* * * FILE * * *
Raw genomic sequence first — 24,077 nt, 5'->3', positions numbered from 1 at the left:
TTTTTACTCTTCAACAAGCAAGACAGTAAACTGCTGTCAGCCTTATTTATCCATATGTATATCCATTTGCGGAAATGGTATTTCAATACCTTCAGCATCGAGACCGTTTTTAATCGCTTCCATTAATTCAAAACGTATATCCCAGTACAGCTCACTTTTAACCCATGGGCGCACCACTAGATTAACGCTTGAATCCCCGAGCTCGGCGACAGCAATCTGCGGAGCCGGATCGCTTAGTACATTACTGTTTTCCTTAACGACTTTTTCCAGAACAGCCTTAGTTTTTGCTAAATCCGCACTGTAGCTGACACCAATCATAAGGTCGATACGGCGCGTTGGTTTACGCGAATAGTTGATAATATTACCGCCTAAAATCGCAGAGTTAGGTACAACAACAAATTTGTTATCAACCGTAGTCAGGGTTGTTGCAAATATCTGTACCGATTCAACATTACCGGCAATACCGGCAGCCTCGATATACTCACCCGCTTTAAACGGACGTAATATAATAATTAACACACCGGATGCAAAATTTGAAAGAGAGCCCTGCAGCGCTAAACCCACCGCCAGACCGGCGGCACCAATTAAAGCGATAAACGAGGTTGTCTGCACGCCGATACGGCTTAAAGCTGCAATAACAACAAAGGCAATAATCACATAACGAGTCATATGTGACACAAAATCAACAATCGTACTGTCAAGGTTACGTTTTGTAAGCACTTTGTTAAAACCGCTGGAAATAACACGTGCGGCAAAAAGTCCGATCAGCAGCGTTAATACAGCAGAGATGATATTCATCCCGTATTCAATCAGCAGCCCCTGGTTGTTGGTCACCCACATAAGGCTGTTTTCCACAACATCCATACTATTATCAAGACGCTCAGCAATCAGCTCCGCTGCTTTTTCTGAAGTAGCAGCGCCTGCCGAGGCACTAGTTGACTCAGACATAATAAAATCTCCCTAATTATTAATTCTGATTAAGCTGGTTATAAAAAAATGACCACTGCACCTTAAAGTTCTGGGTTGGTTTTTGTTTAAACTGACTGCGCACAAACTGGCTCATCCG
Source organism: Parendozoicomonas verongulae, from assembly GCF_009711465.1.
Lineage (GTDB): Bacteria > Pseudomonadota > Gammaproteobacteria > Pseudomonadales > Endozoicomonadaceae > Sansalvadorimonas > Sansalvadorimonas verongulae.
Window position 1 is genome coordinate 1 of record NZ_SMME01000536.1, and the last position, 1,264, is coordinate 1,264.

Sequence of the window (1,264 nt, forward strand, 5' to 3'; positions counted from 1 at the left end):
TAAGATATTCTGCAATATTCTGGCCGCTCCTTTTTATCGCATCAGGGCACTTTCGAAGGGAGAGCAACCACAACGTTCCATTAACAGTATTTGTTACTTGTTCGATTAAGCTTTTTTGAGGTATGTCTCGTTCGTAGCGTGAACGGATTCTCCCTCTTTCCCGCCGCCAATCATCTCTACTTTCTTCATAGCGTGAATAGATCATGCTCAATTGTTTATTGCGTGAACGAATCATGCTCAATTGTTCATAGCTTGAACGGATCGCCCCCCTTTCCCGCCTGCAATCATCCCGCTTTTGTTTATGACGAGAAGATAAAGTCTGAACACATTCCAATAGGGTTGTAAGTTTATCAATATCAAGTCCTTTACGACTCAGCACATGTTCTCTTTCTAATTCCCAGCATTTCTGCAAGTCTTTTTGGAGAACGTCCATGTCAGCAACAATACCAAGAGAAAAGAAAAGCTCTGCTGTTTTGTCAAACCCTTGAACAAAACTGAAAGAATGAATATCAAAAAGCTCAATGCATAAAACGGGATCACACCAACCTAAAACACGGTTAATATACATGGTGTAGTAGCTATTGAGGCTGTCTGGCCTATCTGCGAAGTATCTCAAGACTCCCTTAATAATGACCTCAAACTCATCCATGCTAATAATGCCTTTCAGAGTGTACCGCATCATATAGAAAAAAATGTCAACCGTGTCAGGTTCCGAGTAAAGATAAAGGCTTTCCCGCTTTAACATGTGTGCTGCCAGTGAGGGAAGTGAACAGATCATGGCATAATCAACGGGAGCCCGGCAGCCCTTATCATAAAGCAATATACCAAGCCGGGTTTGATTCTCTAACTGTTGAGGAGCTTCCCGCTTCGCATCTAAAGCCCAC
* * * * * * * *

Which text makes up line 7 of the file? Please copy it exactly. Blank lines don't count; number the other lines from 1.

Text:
TAAGATATTCTGCAATATTCTGGCCGCTCCTTTTTATCGCATCAGGGCACTTTCGAAGGGAGAGCAACCACAACGTTCCATTAACAGTATTTGTTACTTGTTCGATTAAGCTTTTTTGAGGTATGTCTCGTTCGTAGCGTGAACGGATTCTCCCTCTTTCCCGCCGCCAATCATCTCTACTTTCTTCATAGCGTGAATAGATCATGCTCAATTGTTTATTGCGTGAACGAATCATGCTCAATTGTTCATAGCTTGAACGGATCGCCCCCCTTTCCCGCCTGCAATCATCCCGCTTTTGTTTATGACGAGAAGATAAAGTCTGAACACATTCCAATAGGGTTGTAAGTTTATCAATATCAAGTCCTTTACGACTCAGCACATGTTCTCTTTCTAATTCCCAGCATTTCTGCAAGTCTTTTTGGAGAACGTCCATGTCAGCAACAATACCAAGAGAAAAGAAAAGCTCTGCTGTTTTGTCAAACCCTTGAACAAAACTGAAAGAATGAATATCAAAAAGCTCAATGCATAAAACGGGATCACACCAACCTAAAACACGGTTAATATACATGGTGTAGTAGCTATTGAGGCTGTCTGGCCTATCTGCGAAGTATCTCAAGACTCCCTTAATAATGACCTCAAACTCATCCATGCTAATAATGCCTTTCAGAGTGTACCGCATCATATAGAAAAAAATGTCAACCGTGTCAGGTTCCGAGTAAAGATAAAGGCTTTCCCGCTTTAACATGTGTGCTGCCAGTGAGGGAAGTGAACAGATCATGGCATAATCAACGGGAGCCCGGCAGCCCTTATCATAAAGCAATATACCAAGCCGGGTTTGATTCTCTAACTGTTGAGGAGCTTCCCGCTTCGCATCTAAAGCCCAC